Speculation swirls into New Brunswick election
FREDERICTON -- Speculation continues to swirl on an election call in New Brunswick.
An announcement in Saint John on Friday was a glimpse of what the lead up to an election during the COVID-19 pandemic could look like.
“You can count on the government of New Brunswick to continue to be there to support you, the same way that we are today,” said Trevor Holder, N.B. Minister of Post-Secondary Education, Training and Labour during Friday’s announcement.
While there was not a normal crowd to hear a speech, the announcement involved lots of money- $10 million for economic development in the Greater Saint John Region, including the creation of a single agency to work on regional growth.
But Holder says Friday’s announcement has nothing to do with an election.
“We’ve been working hard on how we can reenergize the economy coming out of COVID, that’s what today is about,” said Holder.
But Holder’s boss hasn’t ruled out going to the polls.
With three by-elections on the horizon, the Liberals have promised not to spark an election, even if they win all three.
Earlier this week, N.B. premier Blaine Higgs said he can’t put much stock into that promise. But Higgs’ tone changed during an interview with CTV Atlantic anchor Steve Murphy on Thursday night.
“I would be interested to see how that might work, because I think there’s certainly an interest for us to be able to continue,” said Higgs. “I need to move the province forward, we can’t just stall. I didn’t get here just to be here on hold for two years, I came to make a difference to the province.”
“We’re going through a pandemic right now, where we have worked well as a team, and it would be great to think that we could continue that, but there are visible cracks in the foundation," added Higgs. “In the past several months there’s been three different times where the leader of the opposition has basically threatened to take an election."
The opposition Liberal party says they did put it in writing a month ago.
In a letter to the premier dated July 6, Liberal leader Kevin Vickers wrote:
“I want you to know as I have repeatedly publicly expressed that our party has no intention of causing an election this current year. I give my word.”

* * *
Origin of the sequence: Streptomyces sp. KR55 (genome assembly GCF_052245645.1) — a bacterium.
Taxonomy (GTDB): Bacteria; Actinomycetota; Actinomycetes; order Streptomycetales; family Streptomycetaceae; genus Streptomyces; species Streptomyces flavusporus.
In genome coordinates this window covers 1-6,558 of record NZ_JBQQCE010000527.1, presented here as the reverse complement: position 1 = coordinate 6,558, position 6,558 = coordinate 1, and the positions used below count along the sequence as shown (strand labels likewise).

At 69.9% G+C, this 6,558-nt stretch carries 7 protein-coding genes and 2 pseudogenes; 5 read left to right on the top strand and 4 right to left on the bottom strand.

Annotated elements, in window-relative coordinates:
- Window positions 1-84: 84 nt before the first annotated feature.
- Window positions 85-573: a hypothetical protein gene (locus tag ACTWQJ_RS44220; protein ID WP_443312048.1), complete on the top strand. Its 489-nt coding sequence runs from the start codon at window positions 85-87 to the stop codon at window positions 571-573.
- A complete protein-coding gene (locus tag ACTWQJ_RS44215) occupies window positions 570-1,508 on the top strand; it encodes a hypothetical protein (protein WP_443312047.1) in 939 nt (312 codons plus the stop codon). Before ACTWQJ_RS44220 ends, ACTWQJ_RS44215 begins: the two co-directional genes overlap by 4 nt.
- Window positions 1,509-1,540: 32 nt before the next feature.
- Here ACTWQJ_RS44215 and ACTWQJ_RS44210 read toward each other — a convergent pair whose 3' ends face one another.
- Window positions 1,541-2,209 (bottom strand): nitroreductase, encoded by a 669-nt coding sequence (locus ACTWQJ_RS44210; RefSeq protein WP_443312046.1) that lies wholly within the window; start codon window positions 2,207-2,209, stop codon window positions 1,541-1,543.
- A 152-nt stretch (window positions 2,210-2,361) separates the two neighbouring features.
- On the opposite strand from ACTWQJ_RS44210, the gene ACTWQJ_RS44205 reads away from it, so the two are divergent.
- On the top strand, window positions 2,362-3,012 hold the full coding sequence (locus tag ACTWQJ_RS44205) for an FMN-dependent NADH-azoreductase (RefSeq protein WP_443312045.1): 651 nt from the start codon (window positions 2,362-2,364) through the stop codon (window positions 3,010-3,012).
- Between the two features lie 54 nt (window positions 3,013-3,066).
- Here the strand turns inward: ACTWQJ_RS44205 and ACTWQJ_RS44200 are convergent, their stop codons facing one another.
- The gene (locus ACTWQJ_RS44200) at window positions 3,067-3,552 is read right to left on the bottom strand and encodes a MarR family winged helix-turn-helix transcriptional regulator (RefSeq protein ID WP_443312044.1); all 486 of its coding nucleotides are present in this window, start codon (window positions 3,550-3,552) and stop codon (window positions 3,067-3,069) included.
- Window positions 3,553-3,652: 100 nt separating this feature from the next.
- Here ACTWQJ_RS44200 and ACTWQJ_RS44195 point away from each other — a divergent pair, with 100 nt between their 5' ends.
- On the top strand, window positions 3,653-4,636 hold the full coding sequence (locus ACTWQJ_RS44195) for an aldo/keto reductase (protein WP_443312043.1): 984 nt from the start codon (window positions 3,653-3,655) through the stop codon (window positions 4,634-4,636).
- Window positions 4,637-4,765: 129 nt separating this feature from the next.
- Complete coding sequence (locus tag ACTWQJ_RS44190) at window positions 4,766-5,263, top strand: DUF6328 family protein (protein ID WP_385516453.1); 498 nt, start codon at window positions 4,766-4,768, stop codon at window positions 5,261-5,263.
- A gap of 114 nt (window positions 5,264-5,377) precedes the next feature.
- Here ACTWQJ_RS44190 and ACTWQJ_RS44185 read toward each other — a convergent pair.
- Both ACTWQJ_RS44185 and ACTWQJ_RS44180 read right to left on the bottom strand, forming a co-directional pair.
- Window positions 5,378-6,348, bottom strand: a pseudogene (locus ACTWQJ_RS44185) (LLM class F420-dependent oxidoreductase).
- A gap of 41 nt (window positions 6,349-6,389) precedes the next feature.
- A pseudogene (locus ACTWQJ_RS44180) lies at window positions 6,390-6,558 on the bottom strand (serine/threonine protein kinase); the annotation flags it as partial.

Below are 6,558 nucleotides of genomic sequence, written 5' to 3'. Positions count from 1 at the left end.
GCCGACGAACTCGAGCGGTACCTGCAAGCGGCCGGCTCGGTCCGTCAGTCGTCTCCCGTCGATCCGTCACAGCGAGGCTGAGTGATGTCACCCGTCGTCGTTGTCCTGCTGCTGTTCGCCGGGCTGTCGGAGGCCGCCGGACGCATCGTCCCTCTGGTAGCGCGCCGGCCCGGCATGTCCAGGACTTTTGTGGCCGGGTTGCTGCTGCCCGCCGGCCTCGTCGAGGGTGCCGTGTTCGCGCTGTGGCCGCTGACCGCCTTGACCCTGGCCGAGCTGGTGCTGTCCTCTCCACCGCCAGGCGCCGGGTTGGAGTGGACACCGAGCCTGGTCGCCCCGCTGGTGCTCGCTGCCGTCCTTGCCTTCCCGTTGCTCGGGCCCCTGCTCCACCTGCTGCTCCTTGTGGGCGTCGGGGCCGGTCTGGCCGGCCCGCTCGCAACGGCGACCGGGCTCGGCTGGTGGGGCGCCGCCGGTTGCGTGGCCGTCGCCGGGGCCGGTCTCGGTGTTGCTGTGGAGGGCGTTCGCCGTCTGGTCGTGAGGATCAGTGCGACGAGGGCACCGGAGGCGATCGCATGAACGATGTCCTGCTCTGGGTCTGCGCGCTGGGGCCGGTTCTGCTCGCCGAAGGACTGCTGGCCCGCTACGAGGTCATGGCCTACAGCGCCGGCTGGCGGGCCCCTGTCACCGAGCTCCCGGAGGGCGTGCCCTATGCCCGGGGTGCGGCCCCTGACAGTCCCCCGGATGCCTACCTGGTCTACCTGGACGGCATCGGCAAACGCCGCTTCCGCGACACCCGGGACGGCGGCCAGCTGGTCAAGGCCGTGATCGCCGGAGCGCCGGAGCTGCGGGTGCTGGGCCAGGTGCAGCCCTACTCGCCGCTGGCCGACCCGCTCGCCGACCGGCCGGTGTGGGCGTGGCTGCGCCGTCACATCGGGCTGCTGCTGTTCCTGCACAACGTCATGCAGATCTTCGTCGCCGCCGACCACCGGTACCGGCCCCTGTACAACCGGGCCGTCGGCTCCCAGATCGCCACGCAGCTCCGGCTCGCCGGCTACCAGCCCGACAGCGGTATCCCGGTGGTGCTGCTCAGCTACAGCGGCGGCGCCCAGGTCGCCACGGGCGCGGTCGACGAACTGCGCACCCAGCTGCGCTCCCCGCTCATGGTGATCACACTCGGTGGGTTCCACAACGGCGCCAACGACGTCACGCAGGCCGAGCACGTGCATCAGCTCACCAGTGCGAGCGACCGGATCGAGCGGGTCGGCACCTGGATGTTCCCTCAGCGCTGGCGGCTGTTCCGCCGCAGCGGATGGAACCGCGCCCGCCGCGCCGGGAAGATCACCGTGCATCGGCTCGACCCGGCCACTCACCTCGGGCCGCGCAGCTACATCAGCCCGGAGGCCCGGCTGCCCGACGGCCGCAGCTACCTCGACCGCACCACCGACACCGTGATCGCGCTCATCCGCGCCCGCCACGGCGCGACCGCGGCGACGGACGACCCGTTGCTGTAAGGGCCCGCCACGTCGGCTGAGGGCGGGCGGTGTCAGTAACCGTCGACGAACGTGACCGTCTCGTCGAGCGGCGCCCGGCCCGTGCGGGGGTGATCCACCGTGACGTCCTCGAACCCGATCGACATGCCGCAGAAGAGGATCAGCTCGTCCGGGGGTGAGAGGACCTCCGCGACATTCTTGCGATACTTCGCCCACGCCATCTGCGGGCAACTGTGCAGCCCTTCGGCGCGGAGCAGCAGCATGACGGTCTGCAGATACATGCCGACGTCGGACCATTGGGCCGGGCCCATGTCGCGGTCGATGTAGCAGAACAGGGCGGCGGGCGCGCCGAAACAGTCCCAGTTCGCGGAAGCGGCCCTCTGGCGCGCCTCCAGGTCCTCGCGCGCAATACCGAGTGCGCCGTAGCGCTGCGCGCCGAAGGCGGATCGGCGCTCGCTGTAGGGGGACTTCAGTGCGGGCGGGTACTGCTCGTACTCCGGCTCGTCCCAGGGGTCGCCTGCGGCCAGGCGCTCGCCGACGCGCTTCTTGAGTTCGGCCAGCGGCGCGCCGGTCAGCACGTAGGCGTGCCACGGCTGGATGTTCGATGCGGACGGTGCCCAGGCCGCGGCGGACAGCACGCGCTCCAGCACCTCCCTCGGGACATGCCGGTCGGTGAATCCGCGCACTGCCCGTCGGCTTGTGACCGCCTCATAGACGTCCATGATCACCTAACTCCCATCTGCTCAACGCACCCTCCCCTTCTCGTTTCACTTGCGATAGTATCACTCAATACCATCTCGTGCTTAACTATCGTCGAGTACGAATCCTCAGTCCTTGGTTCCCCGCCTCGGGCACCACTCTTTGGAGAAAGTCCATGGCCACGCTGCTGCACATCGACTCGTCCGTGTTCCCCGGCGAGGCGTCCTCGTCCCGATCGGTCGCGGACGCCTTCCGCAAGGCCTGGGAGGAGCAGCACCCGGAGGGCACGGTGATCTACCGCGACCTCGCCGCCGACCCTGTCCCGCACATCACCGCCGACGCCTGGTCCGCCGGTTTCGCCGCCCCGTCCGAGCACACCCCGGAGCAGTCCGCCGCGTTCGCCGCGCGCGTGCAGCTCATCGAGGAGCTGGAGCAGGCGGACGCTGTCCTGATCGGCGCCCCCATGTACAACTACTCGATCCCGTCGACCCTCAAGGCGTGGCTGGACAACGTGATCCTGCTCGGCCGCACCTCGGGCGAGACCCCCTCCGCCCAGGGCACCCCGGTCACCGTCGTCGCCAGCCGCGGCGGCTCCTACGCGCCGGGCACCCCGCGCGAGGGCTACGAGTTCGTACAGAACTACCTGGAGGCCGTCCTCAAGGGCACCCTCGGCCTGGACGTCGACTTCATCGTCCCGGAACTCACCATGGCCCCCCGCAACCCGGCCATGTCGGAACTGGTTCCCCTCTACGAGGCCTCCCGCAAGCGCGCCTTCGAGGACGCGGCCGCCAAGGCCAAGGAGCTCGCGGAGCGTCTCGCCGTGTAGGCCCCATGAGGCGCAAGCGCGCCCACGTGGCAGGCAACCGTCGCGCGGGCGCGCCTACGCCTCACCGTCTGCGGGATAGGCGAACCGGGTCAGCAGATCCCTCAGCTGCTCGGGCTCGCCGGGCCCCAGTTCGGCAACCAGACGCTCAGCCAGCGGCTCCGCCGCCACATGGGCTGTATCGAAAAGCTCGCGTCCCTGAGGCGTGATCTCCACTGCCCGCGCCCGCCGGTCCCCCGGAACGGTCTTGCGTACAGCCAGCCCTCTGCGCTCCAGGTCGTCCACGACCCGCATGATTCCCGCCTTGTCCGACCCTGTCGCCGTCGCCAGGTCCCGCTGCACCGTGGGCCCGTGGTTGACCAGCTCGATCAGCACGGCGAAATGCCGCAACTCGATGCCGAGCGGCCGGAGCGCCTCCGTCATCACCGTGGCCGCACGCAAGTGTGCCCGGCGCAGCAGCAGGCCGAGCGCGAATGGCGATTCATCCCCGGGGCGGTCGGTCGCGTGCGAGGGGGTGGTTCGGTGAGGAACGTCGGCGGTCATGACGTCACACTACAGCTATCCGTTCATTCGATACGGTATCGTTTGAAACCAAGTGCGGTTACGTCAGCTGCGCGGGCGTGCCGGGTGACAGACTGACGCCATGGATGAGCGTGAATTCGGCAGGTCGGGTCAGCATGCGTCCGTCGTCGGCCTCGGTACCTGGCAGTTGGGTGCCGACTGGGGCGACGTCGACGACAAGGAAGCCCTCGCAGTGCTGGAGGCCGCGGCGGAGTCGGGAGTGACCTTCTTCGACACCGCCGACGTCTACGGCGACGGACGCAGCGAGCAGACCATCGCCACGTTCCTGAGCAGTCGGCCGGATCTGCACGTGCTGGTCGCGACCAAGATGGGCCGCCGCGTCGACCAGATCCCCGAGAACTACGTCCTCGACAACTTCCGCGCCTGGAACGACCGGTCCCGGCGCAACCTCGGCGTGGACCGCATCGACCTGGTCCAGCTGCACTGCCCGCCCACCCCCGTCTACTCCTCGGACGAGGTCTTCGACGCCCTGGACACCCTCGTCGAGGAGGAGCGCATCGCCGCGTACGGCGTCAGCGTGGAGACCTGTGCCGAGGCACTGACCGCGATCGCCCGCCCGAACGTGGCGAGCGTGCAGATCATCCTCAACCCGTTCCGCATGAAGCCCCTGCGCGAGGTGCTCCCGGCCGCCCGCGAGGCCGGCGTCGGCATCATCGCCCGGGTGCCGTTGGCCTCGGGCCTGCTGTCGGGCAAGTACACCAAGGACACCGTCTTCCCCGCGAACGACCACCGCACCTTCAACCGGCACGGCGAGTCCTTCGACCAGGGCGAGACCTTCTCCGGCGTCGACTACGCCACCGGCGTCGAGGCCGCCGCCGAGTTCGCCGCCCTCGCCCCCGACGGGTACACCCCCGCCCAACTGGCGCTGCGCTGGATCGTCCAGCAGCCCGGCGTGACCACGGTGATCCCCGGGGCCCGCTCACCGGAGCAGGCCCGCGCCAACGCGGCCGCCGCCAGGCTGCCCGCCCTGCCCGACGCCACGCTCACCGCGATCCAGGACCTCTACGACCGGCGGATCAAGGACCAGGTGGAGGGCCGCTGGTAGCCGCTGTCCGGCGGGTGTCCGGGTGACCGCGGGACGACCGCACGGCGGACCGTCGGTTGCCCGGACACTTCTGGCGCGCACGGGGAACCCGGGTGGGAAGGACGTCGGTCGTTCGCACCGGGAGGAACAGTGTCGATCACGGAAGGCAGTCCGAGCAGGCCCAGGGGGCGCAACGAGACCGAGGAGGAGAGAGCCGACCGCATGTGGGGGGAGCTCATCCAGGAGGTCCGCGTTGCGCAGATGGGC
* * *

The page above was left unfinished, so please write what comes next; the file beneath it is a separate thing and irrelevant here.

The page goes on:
At the end of the letter Vickers wrote:
“I wish to reiterate my promise to you that the Liberal party will not cause an election this year given the pandemic and the required focus on the recovery of our economy.
Late Friday, Higgs acknowledged that he had received Vickers letter in a statement to CTV News, writing:
“Yes I have received the letter you referenced from Kevin Vickers. Such an agreement would have to be more detailed and would have to include the other parties in order to accomplish what we need it to. My primary objective is to ensure stability for New Brunswick while we move our province forward in health, education, in social matters, and in economic recovery.”
New Brunswick MLA’s are preparing for an election, just in case.
Conservative MLA Gary Crossman’s nomination meeting is Saturday.
“In general, I don’t think people want an election right now,” said Crossman. “But to understand the full gamut, if it didn’t go well in these by-elections, then you’re into a full election anyways. So it’s weighting the odds, one against the other. We’ll wait for the premier to make that call when he’s ready.”
Saint John’s lone Liberal MLA says he doesn’t know yet if he’ll run again.
“If I run, can I win? Who runs against? There’s all kinds of questions, but you’ve got to realize, I sat 17 days in that courthouse up there, and that didn’t please met at all,” says Gerry Lowe, who won the Saint John Harbour riding by just 10 votes, two years ago.
If an election is called for the province during the COVID-19 pandemic, Elections New Brunswick says they are prepared but it will be expensive, and unlike any other in the province’s history.